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Type 2 diabetes and the vegetarian diet.

Abstract

Based on what is known of the components of plant-based diets and their effects from cohort studies, there is reason to believe that vegetarian diets would have advantages in the treatment of type 2 diabetes. At present there are few data on vegetarian diets in diabetes that do not in addition have weight loss or exercise components. Nevertheless, the use of whole-grain or traditionally processed cereals and legumes has been associated with improved glycemic control in both diabetic and insulin-resistant individuals. Long-term cohort studies have indicated that whole-grain consumption reduces the risk of both type 2 diabetes and cardiovascular disease. In addition, nuts (eg, almonds), viscous fibers (eg, fibers from oats and barley), soy proteins, and plant sterols, which may be part of the vegetarian diet, reduce serum lipids. In combination, these plant food components may have a very significant impact on cardiovascular disease, one of the major complications of diabetes. Furthermore, substituting soy or other vegetable proteins for animal protein may also decrease renal hyperfiltration, proteinuria, and renal acid load and in the long term reduce the risk of developing renal disease in type 2 diabetes. The vegetarian diet, therefore, contains a portfolio of natural products and food forms of benefit for both the carbohydrate and lipid abnormalities in diabetes. It is anticipated that their combined use in vegetarian diets will produce very significant metabolic advantages for the prevention and treatment of diabetes and its complications.

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  • Publisher Full Text
  • Authors+Show Affiliations

    ,

    Clinical Nutrition & Risk Factor Modification Center, St Michael's Hospital, Toronto, Ontario, Canada.

    , , , , , ,

    Source

    The American journal of clinical nutrition 78:3 Suppl 2003 09 pg 610S-616S

    MeSH

    Adult
    Aged
    Clinical Trials as Topic
    Diabetes Mellitus, Type 2
    Diet, Vegetarian
    Edible Grain
    Female
    Humans
    Male
    Middle Aged
    Nuts
    Phytosterols
    Soybean Proteins

    Pub Type(s)

    Journal Article
    Research Support, Non-U.S. Gov't
    Review

    Language

    eng

    PubMed ID

    12936955

    Citation

    Jenkins, David J A., et al. "Type 2 Diabetes and the Vegetarian Diet." The American Journal of Clinical Nutrition, vol. 78, no. 3 Suppl, 2003, 610S-616S.
    Jenkins DJ, Kendall CW, Marchie A, et al. Type 2 diabetes and the vegetarian diet. Am J Clin Nutr. 2003;78(3 Suppl):610S-616S.
    Jenkins, D. J., Kendall, C. W., Marchie, A., Jenkins, A. L., Augustin, L. S., Ludwig, D. S., ... Anderson, J. W. (2003). Type 2 diabetes and the vegetarian diet. The American Journal of Clinical Nutrition, 78(3 Suppl), 610S-616S. doi:10.1093/ajcn/78.3.610S.
    Jenkins DJ, et al. Type 2 Diabetes and the Vegetarian Diet. Am J Clin Nutr. 2003;78(3 Suppl):610S-616S. PubMed PMID: 12936955.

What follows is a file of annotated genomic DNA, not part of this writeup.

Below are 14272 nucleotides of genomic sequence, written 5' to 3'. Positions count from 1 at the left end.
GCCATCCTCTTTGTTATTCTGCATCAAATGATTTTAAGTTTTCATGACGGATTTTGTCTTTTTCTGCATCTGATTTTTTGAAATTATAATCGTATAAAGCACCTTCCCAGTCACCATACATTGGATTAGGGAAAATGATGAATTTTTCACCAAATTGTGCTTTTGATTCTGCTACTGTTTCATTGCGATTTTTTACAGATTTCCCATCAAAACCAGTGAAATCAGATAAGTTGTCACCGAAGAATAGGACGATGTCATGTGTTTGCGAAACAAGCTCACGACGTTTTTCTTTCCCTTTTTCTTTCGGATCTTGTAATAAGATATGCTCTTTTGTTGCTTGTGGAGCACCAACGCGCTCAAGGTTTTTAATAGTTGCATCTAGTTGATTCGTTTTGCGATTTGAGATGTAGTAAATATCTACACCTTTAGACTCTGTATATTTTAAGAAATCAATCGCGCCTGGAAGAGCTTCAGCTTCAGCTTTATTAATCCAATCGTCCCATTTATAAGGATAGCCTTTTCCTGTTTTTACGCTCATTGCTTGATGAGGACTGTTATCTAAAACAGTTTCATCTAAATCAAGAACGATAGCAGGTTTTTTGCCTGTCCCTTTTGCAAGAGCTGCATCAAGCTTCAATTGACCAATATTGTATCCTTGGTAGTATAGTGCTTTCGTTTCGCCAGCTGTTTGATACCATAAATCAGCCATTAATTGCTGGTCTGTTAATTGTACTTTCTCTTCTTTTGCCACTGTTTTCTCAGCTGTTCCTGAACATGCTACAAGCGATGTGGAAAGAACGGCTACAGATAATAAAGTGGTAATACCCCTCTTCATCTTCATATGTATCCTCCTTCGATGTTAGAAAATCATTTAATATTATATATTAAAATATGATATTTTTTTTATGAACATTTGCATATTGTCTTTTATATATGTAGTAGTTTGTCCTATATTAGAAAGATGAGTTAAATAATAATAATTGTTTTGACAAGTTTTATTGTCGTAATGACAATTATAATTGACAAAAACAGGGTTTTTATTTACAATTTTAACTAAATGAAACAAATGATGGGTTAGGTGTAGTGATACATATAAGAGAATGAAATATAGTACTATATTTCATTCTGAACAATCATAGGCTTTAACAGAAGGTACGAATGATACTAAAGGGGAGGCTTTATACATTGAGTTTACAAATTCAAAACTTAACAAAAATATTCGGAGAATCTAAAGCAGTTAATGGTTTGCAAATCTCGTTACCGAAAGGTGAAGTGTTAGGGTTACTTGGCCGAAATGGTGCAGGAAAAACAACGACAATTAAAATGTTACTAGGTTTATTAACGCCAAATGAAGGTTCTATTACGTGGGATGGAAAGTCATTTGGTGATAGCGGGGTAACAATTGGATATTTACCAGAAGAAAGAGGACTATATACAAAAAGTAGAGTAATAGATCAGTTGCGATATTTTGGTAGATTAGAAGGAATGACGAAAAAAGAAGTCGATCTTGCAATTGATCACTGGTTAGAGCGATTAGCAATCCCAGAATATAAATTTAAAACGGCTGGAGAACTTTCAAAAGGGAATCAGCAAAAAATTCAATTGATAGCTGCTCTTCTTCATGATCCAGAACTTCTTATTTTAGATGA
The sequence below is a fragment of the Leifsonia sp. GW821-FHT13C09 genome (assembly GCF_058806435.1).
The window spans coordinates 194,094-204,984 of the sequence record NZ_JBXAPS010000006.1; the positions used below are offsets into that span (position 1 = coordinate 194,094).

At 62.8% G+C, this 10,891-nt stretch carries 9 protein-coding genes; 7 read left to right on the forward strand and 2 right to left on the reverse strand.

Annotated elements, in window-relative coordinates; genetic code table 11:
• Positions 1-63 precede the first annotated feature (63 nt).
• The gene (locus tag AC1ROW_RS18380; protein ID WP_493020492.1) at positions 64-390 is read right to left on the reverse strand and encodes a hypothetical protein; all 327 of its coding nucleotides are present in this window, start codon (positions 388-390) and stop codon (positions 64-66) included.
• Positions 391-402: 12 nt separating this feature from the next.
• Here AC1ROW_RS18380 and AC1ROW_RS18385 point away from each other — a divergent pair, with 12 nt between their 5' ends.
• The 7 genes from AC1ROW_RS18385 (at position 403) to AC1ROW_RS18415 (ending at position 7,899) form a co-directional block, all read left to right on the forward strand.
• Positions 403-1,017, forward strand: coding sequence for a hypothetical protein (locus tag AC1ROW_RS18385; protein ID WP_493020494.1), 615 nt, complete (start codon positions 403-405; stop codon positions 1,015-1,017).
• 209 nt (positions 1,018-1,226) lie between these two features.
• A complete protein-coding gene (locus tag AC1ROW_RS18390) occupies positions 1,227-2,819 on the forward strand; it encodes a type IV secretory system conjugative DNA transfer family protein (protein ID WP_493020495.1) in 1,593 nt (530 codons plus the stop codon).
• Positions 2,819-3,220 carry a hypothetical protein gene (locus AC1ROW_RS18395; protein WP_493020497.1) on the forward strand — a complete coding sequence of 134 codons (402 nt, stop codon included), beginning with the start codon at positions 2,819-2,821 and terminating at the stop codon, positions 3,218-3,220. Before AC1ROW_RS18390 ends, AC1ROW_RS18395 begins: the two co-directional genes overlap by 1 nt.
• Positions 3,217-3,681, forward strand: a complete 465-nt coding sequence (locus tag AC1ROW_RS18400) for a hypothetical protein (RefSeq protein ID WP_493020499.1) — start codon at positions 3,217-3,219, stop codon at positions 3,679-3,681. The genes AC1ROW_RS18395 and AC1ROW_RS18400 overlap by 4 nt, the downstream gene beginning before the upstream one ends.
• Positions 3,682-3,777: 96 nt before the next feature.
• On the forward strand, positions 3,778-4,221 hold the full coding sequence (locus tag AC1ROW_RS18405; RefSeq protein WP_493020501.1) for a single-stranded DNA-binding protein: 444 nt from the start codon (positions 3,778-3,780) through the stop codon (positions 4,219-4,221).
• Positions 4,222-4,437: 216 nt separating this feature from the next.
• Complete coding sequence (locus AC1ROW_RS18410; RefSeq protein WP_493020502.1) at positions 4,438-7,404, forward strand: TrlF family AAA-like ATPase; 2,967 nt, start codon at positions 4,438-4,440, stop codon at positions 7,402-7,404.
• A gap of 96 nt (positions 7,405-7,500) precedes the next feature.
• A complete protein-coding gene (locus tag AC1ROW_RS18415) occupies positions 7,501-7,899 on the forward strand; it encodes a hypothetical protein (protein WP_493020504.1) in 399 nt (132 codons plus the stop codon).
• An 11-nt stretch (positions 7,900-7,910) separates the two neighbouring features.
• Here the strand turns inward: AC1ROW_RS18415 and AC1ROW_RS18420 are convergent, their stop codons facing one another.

* Article titles in AMA citation format should be in sentence-case
    TY - JOUR T1 - Type 2 diabetes and the vegetarian diet. AU - Jenkins,David J A, AU - Kendall,Cyril W C, AU - Marchie,Augustine, AU - Jenkins,Alexandra L, AU - Augustin,Livia S A, AU - Ludwig,David S, AU - Barnard,Neal D, AU - Anderson,James W, PY - 2003/8/26/pubmed PY - 2003/9/17/medline PY - 2003/8/26/entrez SP - 610S EP - 616S JF - The American journal of clinical nutrition JO - Am. J. Clin. Nutr. VL - 78 IS - 3 Suppl N2 - Based on what is known of the components of plant-based diets and their effects from cohort studies, there is reason to believe that vegetarian diets would have advantages in the treatment of type 2 diabetes. At present there are few data on vegetarian diets in diabetes that do not in addition have weight loss or exercise components. Nevertheless, the use of whole-grain or traditionally processed cereals and legumes has been associated with improved glycemic control in both diabetic and insulin-resistant individuals. Long-term cohort studies have indicated that whole-grain consumption reduces the risk of both type 2 diabetes and cardiovascular disease. In addition, nuts (eg, almonds), viscous fibers (eg, fibers from oats and barley), soy proteins, and plant sterols, which may be part of the vegetarian diet, reduce serum lipids. In combination, these plant food components may have a very significant impact on cardiovascular disease, one of the major complications of diabetes. Furthermore, substituting soy or other vegetable proteins for animal protein may also decrease renal hyperfiltration, proteinuria, and renal acid load and in the long term reduce the risk of developing renal disease in type 2 diabetes. The vegetarian diet, therefore, contains a portfolio of natural products and food forms of benefit for both the carbohydrate and lipid abnormalities in diabetes. It is anticipated that their combined use in vegetarian diets will produce very significant metabolic advantages for the prevention and treatment of diabetes and its complications. SN - 0002-9165 UR - https://www.unboundmedicine.com/medline/citation/12936955/full_citation L2 - https://academic.oup.com/ajcn/article-lookup/doi/10.1093/ajcn/78.3.610S DB - PRIME DP - Unbound Medicine ER -